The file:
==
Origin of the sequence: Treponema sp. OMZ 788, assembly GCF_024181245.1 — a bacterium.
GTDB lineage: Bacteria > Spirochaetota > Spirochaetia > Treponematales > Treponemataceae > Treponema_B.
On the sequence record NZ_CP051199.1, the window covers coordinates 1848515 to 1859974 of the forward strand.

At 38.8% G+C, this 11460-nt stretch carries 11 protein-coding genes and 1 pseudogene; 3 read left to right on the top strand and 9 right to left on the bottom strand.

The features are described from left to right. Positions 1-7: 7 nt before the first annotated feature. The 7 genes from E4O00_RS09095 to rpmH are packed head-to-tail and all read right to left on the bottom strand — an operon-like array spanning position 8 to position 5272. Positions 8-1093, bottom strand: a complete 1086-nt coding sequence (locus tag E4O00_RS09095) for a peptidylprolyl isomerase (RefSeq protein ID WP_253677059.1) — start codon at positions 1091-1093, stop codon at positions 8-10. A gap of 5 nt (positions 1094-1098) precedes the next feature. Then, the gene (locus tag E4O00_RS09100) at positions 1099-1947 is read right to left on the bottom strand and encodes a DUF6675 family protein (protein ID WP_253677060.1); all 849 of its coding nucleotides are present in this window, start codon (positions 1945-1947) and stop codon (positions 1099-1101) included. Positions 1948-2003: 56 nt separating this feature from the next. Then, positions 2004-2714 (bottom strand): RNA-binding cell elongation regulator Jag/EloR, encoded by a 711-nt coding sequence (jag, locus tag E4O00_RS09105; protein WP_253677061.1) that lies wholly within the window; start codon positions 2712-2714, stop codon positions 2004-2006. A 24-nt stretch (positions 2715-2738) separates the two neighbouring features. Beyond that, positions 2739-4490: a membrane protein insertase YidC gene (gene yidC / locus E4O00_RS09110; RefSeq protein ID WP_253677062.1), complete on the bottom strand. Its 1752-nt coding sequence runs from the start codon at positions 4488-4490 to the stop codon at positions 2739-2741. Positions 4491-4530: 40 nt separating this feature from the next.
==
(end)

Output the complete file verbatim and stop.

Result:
Origin of the sequence: Treponema sp. OMZ 788, assembly GCF_024181245.1 — a bacterium.
GTDB lineage: Bacteria > Spirochaetota > Spirochaetia > Treponematales > Treponemataceae > Treponema_B.
On the sequence record NZ_CP051199.1, the window covers coordinates 1848515 to 1859974 of the forward strand.

At 38.8% G+C, this 11460-nt stretch carries 11 protein-coding genes and 1 pseudogene; 3 read left to right on the top strand and 9 right to left on the bottom strand.

The features are described from left to right. Positions 1-7: 7 nt before the first annotated feature. The 7 genes from E4O00_RS09095 to rpmH are packed head-to-tail and all read right to left on the bottom strand — an operon-like array spanning position 8 to position 5272. Positions 8-1093, bottom strand: a complete 1086-nt coding sequence (locus tag E4O00_RS09095) for a peptidylprolyl isomerase (RefSeq protein ID WP_253677059.1) — start codon at positions 1091-1093, stop codon at positions 8-10. A gap of 5 nt (positions 1094-1098) precedes the next feature. Then, the gene (locus tag E4O00_RS09100) at positions 1099-1947 is read right to left on the bottom strand and encodes a DUF6675 family protein (protein ID WP_253677060.1); all 849 of its coding nucleotides are present in this window, start codon (positions 1945-1947) and stop codon (positions 1099-1101) included. Positions 1948-2003: 56 nt separating this feature from the next. Then, positions 2004-2714 (bottom strand): RNA-binding cell elongation regulator Jag/EloR, encoded by a 711-nt coding sequence (jag, locus tag E4O00_RS09105; protein WP_253677061.1) that lies wholly within the window; start codon positions 2712-2714, stop codon positions 2004-2006. A 24-nt stretch (positions 2715-2738) separates the two neighbouring features. Beyond that, positions 2739-4490: a membrane protein insertase YidC gene (gene yidC / locus E4O00_RS09110; RefSeq protein ID WP_253677062.1), complete on the bottom strand. Its 1752-nt coding sequence runs from the start codon at positions 4488-4490 to the stop codon at positions 2739-2741. Positions 4491-4530: 40 nt separating this feature from the next.